|Ohio Buckeye - Aesculus glabra|
A deciduous tree, upright, to 70 feet tall,
2 feet in diameter. USDA Zones 3-7
Ohio buckeye, also known as American buckeye, fetid buckeye, and stinking buck-eye, Texas buckeye (var. arguta) derives its unflattering common names from the disagreeable odor that results when the leaves are crushed. The tree is an attractive ornamental, but it has limited commercial use as sawtimber because of the soft, light wood.
Warning: Ohio buckeye is highly toxic when taken internally. (1)
Leaf: Opposite, palmately compound with 5 leaflets, oval to obovate leaflets are 3 to 6 inches long with a serrated margin, rachis about as long as leaflets, dark green above and paler below. Strong fetid odor when crushed. Strongly resembles its relative, the horse chestnut. Flower: Light yellow, in large, 4 to 7 inch, showy, upright clusters, stamens longer than petals, appear in spring. Fruit: Prickly, leathery husk enclosing usually 1 smooth chestnut brown seed (1 to 1 1/2 inches in dia) borne on a stout stalk and mature in fall.
Damaging Agents- Ohio buckeye is relatively free of insect pests but the sapwood timberworm (Hylecoetus lugubris), the lacebug (Corythucha aesculi), the chrysomelid (Derocrepis aesculi), and the walnut scale (Quadraspidiotus juglansregiae) feed on buckeye. Ohio buckeye also has relatively few diseases. It is susceptible to a leaf blotch (Guignardia aesculi), which begins as brown spots or blotches on the leaves and may eventually involve all the leaves, giving the tree a scorched appearance. This disease may slow the growth rate but does no permanent damage to the tree and can be controlled on ornamentals. One of the powdery mildews, Uncincula flexuosa, also attacks the leaves of buckeye.
Late summer buckeye is about 2 inches in diameter
The seeds as well as the bark of Ohio buckeye are poisonous, and the Aesculus native to Illinois is known to contain a poisonous narcotic glucoside. The young shoots of buckeye are poisonous to cattle, and landowners in Indiana have exterminated buckeye in many areas. On the other hand, some buckeye seed are apparently eaten by squirrels. In Ohio, it constitutes from 2 to 5 percent of the food of eastern fox squirrels during the fall, winter, and spring seasons.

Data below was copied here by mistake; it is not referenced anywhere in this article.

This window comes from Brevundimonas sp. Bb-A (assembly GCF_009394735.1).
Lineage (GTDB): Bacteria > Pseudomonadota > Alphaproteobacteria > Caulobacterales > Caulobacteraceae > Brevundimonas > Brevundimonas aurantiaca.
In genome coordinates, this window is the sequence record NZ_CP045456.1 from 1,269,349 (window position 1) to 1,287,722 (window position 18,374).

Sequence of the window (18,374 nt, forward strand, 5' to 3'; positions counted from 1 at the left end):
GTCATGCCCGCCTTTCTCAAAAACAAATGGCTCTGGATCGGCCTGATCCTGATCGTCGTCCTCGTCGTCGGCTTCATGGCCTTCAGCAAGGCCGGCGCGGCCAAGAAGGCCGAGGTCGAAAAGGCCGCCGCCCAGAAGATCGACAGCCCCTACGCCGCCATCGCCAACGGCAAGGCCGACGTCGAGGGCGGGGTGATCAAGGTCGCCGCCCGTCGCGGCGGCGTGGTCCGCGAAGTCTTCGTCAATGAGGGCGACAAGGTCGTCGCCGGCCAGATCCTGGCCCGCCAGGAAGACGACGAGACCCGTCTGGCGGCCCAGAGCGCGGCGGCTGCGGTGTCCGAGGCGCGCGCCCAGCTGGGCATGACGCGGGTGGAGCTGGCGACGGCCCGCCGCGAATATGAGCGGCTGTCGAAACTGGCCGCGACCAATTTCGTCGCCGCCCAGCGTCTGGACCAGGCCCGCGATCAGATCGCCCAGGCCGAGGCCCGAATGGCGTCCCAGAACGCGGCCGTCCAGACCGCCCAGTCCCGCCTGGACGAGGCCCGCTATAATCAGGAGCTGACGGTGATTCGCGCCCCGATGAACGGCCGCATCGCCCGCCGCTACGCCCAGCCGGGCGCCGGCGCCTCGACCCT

Other studies in Ohio list buckeye as an auxiliary food that was sampled by squirrels in September but not eaten in quantity. Thus, it seems probable that the use of buckeye seed for food by animals is not a limiting factor in its reproduction. Fox squirrels in Illinois were observed eating the pith from terminal twigs. Buckeye pith contains 66 percent raffinose, a sweet-tasting 18-carbon sugar that is much sweeter and contains potentially more energy than sucrose. The wood is light and soft and is used for pulpwood, woodenware, and occasionally for lumber.
1. Williams, R.D. 1990. Aesculus glabra Willd. – Ohio Buckeye. Pp. 92-95, IN: R.M. Burns and B.H. Honkala (tech. coords.). Silvics of North America. Volume 2 Hardwoods. USDA, Forest Service Agric. Handbook 654
Family Hippocastanaceae - Horse-Chestnuts & Buckeyes
Consisting of three genra a 15 species, this small family is sometimes lumped together with Aceraceae (maple) in family Sapindaceae. Many are native to Europe, Asia, and North, Central, and South America. By far the most familiar of this family (at least in America) is the Ohio Buckeye (Aesculus glabra).
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